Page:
George SMITH

Poppy

SMITH, George

Service Numbers: 2247, 2247A
Enlisted: 9 May 1916
Last Rank: Private
Last Unit: 48th Infantry Battalion
Born: Templers, South Australia, 15 December 1876
Home Town: Freeling, Light, South Australia
Schooling: Not yet discovered
Occupation: Ganger
Died: Died of wounds, France, 16 April 1917, aged 40 years
Cemetery: Grevillers British Cemetery
Plot I, Row C, Grave No. 6, Grevillers British Cemetery, Grevillers, Picardie, France
Memorials: Adelaide National War Memorial, Australian War Memorial Roll of Honour, Freeling Boer War, Boxer Rebellion and WW1 Memorial Panel, Freeling WW1 Pictorial Honour Roll
Show Relationships

World War 1 Service

9 May 1916: Enlisted AIF WW1, Private, SN 2247, 48th Infantry Battalion
9 Aug 1916: Involvement Private, SN 2247, 51st Infantry Battalion
9 Aug 1916: Embarked Private, SN 2247, 51st Infantry Battalion, HMAT Miltiades, Fremantle
12 Aug 1916: Involvement Private, SN 2247, 48th Infantry Battalion
12 Aug 1916: Embarked Private, SN 2247, 48th Infantry Battalion, HMAT Ballarat, Adelaide
16 Apr 1917: Involvement Private, SN 2247A, 48th Infantry Battalion

Help us honour George Smith's service by contributing information, stories, and images so that they can be preserved for future generations.

Biography contributed by Stephen Brooks

George Smith was the son of John and Elizabeth Smith, born in 1876 and was over 40 years of age when he lost his life. He was married to Martha and at least one child, John George Leslie Smith, born 1903 in Broken Hill, was awarded a pension.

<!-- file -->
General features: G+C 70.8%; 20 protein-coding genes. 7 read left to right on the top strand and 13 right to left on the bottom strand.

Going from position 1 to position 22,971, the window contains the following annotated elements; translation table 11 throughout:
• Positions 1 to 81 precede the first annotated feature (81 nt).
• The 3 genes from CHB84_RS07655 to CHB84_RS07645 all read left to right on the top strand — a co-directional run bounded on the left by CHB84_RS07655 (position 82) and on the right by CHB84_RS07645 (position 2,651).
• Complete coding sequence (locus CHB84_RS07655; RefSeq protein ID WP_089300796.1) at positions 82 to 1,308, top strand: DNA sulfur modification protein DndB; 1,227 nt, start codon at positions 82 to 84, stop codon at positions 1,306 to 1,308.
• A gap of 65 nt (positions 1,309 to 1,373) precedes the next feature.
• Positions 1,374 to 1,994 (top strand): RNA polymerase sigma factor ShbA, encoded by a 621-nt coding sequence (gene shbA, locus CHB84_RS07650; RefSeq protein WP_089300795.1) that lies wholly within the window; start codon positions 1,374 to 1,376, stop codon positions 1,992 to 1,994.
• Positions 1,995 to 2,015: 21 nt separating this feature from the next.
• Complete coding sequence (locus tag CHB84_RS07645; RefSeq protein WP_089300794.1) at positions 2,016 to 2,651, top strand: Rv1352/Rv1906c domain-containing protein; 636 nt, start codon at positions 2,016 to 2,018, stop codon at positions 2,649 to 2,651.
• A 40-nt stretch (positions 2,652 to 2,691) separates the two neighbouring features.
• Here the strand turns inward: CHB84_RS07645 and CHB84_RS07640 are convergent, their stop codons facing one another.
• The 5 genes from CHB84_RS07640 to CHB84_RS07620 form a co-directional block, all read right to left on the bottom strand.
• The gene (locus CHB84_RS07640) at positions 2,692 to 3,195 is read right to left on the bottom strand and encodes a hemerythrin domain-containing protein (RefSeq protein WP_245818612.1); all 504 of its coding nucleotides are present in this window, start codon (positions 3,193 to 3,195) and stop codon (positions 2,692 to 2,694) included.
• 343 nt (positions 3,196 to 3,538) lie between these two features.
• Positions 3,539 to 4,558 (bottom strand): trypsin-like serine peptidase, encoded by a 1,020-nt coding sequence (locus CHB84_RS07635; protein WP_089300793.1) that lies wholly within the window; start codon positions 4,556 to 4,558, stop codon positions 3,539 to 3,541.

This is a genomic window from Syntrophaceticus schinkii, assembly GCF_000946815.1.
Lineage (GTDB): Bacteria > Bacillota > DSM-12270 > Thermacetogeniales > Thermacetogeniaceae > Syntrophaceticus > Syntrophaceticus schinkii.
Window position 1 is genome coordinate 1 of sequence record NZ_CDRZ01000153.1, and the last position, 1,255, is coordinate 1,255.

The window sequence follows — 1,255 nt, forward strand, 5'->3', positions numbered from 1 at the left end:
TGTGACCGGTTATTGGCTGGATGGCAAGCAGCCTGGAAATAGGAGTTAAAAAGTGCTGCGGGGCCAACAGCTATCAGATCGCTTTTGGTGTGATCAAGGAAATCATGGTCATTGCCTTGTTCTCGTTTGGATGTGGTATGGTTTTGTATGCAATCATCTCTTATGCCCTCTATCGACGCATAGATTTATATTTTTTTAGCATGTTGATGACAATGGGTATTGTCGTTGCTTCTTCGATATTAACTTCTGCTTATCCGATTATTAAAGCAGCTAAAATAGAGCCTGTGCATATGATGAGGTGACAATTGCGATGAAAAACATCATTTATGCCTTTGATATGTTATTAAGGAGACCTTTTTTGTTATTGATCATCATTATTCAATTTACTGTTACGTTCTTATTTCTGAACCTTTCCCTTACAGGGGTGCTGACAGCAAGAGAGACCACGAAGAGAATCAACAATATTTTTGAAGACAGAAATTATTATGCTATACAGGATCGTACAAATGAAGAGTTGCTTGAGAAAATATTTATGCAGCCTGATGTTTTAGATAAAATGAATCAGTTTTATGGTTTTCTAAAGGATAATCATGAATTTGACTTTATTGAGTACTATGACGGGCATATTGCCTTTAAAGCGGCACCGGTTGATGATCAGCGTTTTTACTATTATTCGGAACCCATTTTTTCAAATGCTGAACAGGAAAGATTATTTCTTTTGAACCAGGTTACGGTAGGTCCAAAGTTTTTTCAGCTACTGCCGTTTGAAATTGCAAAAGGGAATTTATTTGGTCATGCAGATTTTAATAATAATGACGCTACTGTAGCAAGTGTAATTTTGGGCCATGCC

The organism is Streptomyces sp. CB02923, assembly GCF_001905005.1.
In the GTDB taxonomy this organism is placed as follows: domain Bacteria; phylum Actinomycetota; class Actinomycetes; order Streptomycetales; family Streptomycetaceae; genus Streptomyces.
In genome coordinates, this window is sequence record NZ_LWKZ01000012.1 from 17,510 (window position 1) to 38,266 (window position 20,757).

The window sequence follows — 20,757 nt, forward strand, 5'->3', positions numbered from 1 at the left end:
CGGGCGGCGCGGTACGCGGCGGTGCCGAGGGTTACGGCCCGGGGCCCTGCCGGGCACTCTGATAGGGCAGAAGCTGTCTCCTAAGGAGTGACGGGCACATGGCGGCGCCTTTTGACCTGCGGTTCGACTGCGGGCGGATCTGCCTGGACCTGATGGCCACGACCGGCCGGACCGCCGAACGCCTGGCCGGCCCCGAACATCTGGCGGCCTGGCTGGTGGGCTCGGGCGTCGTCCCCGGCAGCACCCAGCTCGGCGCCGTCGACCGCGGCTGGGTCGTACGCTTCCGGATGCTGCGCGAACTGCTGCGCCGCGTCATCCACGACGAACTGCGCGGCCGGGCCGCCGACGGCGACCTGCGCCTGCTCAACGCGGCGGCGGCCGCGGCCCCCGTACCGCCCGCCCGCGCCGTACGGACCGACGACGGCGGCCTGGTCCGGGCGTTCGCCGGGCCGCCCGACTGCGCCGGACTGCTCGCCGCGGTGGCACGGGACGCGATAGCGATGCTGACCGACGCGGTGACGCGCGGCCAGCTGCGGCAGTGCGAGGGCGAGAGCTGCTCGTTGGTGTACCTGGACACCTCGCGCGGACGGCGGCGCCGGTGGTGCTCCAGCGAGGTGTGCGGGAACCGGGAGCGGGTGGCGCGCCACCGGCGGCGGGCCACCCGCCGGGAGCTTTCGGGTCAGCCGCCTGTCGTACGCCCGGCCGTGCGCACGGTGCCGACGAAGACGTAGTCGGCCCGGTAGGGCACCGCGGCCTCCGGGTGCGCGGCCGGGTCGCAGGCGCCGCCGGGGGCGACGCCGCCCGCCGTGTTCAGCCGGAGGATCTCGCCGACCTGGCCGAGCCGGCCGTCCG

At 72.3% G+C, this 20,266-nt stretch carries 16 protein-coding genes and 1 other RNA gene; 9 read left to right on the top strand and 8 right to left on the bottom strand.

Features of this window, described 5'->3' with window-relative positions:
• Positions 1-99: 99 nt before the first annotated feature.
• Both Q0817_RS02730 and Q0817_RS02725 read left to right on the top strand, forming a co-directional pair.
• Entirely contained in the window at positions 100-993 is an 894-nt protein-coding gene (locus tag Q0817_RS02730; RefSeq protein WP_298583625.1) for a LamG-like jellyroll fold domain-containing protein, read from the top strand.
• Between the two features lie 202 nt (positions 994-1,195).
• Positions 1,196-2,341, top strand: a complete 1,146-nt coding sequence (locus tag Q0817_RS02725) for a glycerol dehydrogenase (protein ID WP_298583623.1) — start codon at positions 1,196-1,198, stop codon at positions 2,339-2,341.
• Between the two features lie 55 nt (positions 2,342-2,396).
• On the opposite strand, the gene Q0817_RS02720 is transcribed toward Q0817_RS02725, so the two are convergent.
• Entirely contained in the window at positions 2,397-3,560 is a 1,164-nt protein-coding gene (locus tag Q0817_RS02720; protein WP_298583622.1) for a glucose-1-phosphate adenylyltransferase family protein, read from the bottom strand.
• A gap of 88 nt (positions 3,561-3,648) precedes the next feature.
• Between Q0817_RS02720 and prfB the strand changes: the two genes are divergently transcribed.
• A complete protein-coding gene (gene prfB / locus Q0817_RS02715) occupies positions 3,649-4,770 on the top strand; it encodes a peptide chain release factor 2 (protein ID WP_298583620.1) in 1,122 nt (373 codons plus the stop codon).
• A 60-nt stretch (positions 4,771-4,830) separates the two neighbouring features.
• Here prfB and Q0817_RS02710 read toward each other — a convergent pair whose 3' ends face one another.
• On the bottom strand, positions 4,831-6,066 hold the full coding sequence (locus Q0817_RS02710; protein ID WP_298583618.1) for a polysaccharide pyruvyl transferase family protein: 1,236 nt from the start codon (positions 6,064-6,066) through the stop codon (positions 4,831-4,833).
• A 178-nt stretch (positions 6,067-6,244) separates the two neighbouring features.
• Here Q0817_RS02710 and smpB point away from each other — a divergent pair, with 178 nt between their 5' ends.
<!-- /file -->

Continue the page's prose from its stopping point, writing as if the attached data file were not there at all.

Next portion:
The following article appeared in the Adelaide Advertiser during May 1917, ‘The late Private George Smith was the eldest son of Mrs. R. Smith, of Hamley Bridge. He was born at Templers 40 years ago, and spent about nine years in Broken Hill. He was foreman at Mr. J. E. Neldner's, and also at Scholz and Elix's chaff mill in Freeling for a number of years. Prior to enlisting in May, 1916, he was ganger for Mr. G. Baxter on the Clare railway. He sailed for England on August 12, 1916, and left for France on October 29. He was in many big battles before meeting his death on April 16. Private C. Smith, a brother, also made the supreme sacrifice. Private G. Smith left a widow and two children.’

George suffered a head wound at Bullecourt on the 9 April 1916 and died of his wound a week later. 

George’s brother 1733 Private Charles Smith 48th Battalion AIF, of Hamley Bridge SA, died of bronchitis in France 17 February 1917, age 36.

Read more...